Tag Archive: community


I feel fine

Image stolen from Strike Debt UK –  http://www.strikedebtuk.com/

My son likes to argue with me that Occupy didn’t achieve anything. That it failed. I try not to engage with him, because who really wins an argument with a 16-year old who has a very black-and-white way of seeing the world? But, really, it seems like everywhere I turn I see ways in which the politics and tactics of the Occupy movement are being carried out in to do good in the world. Partially because Occupy brought so many good-hearted people together, and now we kind of all know each other and know who to call when something needs to get done. But also because the politics and tactics of the Occupy movement were just another iteration of politics and tactics that have been evident in activist/social justice movements forever, and in some ways they are becoming more and more refined.

This weekend in Austin, amidst the ridiculous conspicuous consumption of the F-1 spectacle, a representative of Strike Debt New York paid a visit to help facilitate a Debtor’s Assembly and participate in a Debtor’s Carnival. Both events were aimed at destigmatizing debt and bringing people together to discuss the effects of debt on their lives and what might be done about it. I was unable to attend the assembly, but did attend the carnival today, and I’m so glad I got the opportunity to talk about this project with one of its organizers. In addition to the Rolling Jubilee – which raised money in order to buy huge amounts of debt for pennies on the dollar and forgive the holders of the debt that was bought, the organizers of Strike Debt are trying to find ways to form Debtor’s Unions and some are holding Debt Clinics to empower people who are in debt to get out of debt and/or deal with debt collectors in an informed manner. It’s an amazing movement, and just one of many examples of how the tactic of gathering random people together in a park for weeks on end spawned ambitious ideas and action. I’m really looking forward to working with my activist community to hold debt clinics and work with people on fighting back against debt collectors.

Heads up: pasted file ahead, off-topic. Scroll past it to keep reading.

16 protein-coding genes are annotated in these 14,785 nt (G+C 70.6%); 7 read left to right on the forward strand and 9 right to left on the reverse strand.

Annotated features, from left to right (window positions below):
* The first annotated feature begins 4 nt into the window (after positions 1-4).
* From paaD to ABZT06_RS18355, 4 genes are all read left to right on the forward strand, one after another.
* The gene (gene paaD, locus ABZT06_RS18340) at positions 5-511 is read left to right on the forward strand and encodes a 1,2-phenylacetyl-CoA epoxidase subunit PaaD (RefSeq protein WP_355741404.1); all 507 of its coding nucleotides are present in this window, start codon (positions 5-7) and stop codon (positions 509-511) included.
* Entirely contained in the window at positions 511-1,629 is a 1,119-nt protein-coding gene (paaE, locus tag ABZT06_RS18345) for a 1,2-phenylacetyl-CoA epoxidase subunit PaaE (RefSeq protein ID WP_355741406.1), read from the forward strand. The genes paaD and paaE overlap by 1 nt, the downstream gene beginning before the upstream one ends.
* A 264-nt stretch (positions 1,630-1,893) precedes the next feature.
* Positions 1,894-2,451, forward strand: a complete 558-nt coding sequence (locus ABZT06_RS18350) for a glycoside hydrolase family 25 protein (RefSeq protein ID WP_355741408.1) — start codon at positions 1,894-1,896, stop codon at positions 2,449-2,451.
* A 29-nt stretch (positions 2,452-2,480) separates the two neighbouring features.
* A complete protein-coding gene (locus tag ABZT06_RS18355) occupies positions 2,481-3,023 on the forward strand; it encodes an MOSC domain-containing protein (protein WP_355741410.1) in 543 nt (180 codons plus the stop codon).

Image Courtesy of Austin Common Ground Relief – https://www.facebook.com/atxcommongroundrelief?directed_target_id=0